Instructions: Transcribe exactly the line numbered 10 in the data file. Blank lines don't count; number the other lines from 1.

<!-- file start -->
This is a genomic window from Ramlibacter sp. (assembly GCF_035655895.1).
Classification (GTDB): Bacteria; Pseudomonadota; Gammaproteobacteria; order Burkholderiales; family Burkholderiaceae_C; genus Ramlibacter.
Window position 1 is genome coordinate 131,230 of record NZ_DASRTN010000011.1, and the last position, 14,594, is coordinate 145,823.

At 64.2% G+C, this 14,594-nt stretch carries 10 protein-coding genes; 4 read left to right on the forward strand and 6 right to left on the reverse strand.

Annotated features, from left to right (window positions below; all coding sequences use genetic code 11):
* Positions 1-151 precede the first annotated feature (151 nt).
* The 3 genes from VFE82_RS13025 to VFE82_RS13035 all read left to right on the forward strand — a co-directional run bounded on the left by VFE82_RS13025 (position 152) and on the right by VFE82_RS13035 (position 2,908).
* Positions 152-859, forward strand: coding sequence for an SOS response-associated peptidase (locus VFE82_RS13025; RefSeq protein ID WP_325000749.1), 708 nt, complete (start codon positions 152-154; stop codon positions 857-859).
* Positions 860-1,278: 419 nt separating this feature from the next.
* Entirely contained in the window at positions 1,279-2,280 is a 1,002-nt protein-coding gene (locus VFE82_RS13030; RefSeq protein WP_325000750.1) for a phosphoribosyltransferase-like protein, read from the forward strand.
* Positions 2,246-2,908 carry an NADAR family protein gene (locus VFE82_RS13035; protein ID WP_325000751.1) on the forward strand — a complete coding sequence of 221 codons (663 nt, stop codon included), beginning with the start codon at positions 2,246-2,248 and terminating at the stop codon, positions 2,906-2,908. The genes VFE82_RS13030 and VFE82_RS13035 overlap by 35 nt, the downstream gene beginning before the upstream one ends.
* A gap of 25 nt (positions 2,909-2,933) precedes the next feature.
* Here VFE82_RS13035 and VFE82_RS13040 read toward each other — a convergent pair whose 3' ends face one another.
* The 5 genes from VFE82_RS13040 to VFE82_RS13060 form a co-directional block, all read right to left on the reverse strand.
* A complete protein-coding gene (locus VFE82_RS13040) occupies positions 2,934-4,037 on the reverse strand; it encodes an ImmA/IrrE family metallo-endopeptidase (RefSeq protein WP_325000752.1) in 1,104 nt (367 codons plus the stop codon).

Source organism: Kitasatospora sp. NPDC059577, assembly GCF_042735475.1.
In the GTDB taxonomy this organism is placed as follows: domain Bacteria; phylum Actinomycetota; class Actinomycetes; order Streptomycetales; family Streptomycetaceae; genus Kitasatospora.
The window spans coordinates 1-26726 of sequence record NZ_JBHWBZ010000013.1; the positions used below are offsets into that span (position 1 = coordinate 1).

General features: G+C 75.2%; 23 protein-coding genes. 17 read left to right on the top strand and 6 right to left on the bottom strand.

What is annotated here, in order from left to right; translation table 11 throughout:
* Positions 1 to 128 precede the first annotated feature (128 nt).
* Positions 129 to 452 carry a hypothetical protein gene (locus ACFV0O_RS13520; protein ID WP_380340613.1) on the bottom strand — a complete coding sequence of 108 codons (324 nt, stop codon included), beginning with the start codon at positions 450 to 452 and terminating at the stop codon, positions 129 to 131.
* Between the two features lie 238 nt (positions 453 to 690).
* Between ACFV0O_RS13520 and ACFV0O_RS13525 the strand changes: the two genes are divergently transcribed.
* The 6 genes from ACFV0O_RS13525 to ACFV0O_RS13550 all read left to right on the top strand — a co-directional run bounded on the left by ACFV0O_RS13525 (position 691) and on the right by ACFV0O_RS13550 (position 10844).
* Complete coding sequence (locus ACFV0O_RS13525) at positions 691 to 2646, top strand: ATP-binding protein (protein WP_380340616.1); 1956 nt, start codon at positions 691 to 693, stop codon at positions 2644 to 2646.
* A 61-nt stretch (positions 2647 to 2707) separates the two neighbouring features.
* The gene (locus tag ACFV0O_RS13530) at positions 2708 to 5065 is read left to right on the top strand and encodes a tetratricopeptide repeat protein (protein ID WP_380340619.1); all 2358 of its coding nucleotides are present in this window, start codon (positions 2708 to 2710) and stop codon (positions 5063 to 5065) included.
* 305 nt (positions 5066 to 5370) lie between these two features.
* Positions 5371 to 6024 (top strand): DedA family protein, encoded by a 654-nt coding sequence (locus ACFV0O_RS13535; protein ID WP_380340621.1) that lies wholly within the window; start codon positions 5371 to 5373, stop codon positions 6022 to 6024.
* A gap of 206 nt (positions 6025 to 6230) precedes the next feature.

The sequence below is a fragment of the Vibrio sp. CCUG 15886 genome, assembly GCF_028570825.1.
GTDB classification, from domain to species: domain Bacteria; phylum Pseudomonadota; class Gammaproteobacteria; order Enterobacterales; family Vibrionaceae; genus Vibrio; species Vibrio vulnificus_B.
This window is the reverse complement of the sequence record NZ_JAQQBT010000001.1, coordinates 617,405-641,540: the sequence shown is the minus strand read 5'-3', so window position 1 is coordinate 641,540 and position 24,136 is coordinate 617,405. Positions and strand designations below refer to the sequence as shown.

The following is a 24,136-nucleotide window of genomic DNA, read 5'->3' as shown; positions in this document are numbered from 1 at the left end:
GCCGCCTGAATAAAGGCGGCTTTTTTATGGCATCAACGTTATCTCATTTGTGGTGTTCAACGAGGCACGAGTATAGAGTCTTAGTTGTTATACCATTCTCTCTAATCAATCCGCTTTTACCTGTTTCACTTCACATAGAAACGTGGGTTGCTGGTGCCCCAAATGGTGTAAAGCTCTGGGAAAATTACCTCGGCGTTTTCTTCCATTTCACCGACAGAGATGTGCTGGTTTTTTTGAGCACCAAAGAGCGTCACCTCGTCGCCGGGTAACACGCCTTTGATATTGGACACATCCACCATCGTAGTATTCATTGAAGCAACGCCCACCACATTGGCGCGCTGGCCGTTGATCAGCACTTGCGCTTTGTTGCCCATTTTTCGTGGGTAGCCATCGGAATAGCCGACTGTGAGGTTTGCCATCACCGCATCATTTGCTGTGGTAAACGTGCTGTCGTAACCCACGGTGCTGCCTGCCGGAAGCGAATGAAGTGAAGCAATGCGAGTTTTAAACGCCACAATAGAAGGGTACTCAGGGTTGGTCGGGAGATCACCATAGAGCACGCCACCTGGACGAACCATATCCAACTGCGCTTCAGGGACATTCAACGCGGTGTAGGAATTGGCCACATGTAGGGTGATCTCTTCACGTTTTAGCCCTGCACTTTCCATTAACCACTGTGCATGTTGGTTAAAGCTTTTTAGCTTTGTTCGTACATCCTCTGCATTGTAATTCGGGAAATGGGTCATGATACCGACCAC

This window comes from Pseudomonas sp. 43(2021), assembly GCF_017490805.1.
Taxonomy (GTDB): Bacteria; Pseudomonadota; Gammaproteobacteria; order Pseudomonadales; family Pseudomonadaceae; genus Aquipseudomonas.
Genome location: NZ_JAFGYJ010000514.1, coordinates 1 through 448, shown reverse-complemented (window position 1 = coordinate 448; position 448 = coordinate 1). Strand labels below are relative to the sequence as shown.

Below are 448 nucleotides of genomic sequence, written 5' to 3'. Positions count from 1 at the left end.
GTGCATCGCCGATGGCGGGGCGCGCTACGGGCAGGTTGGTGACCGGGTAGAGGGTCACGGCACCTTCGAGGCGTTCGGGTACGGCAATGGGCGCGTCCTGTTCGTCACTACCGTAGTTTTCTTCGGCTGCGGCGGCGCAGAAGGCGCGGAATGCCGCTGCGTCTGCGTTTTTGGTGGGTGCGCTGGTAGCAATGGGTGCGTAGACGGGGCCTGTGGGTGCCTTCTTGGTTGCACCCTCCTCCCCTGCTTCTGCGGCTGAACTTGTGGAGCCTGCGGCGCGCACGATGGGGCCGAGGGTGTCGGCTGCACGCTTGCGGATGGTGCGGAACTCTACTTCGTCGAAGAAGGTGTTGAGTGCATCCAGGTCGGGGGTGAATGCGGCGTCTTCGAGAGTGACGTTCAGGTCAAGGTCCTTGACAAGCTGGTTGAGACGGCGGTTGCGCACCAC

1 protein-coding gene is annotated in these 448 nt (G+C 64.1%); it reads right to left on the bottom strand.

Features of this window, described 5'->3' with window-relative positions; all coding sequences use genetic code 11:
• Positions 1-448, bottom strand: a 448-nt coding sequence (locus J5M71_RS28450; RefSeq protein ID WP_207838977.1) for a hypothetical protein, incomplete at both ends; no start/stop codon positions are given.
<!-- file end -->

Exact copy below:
* Entirely contained in the window at positions 1,279-2,280 is a 1,002-nt protein-coding gene (locus VFE82_RS13030; RefSeq protein WP_325000750.1) for a phosphoribosyltransferase-like protein, read from the forward strand.